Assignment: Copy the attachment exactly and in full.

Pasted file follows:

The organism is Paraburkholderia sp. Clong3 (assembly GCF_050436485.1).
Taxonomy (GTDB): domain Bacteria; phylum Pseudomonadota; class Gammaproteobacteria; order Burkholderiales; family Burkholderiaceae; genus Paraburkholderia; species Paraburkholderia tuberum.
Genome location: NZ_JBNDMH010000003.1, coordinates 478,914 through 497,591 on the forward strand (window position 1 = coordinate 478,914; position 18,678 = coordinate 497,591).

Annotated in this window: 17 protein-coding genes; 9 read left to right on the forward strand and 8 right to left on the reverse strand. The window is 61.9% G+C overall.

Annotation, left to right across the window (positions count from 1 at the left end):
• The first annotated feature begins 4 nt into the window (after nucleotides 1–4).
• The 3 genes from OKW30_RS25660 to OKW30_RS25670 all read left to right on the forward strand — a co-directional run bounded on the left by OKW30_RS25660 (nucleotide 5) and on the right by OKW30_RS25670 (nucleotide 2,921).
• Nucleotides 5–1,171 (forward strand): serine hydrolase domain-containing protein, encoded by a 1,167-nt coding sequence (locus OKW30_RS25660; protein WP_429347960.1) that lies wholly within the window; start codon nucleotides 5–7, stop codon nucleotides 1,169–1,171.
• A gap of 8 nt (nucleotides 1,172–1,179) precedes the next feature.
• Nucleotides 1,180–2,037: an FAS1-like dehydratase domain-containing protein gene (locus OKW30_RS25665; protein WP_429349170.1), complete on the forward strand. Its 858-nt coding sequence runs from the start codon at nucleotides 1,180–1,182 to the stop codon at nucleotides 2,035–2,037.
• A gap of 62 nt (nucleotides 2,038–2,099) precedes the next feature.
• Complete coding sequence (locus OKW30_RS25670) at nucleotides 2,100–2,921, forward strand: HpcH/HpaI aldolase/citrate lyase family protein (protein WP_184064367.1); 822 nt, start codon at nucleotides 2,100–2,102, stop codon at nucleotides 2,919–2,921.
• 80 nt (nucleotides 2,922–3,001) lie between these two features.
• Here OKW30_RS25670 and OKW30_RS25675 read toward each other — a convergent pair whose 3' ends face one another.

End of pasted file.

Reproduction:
The organism is Paraburkholderia sp. Clong3 (assembly GCF_050436485.1).
Taxonomy (GTDB): domain Bacteria; phylum Pseudomonadota; class Gammaproteobacteria; order Burkholderiales; family Burkholderiaceae; genus Paraburkholderia; species Paraburkholderia tuberum.
Genome location: NZ_JBNDMH010000003.1, coordinates 478,914 through 497,591 on the forward strand (window position 1 = coordinate 478,914; position 18,678 = coordinate 497,591).

Annotated in this window: 17 protein-coding genes; 9 read left to right on the forward strand and 8 right to left on the reverse strand. The window is 61.9% G+C overall.

Annotation, left to right across the window (positions count from 1 at the left end):
• The first annotated feature begins 4 nt into the window (after nucleotides 1–4).
• The 3 genes from OKW30_RS25660 to OKW30_RS25670 all read left to right on the forward strand — a co-directional run bounded on the left by OKW30_RS25660 (nucleotide 5) and on the right by OKW30_RS25670 (nucleotide 2,921).
• Nucleotides 5–1,171 (forward strand): serine hydrolase domain-containing protein, encoded by a 1,167-nt coding sequence (locus OKW30_RS25660; protein WP_429347960.1) that lies wholly within the window; start codon nucleotides 5–7, stop codon nucleotides 1,169–1,171.
• A gap of 8 nt (nucleotides 1,172–1,179) precedes the next feature.
• Nucleotides 1,180–2,037: an FAS1-like dehydratase domain-containing protein gene (locus OKW30_RS25665; protein WP_429349170.1), complete on the forward strand. Its 858-nt coding sequence runs from the start codon at nucleotides 1,180–1,182 to the stop codon at nucleotides 2,035–2,037.
• A gap of 62 nt (nucleotides 2,038–2,099) precedes the next feature.
• Complete coding sequence (locus OKW30_RS25670) at nucleotides 2,100–2,921, forward strand: HpcH/HpaI aldolase/citrate lyase family protein (protein WP_184064367.1); 822 nt, start codon at nucleotides 2,100–2,102, stop codon at nucleotides 2,919–2,921.
• 80 nt (nucleotides 2,922–3,001) lie between these two features.
• Here OKW30_RS25670 and OKW30_RS25675 read toward each other — a convergent pair whose 3' ends face one another.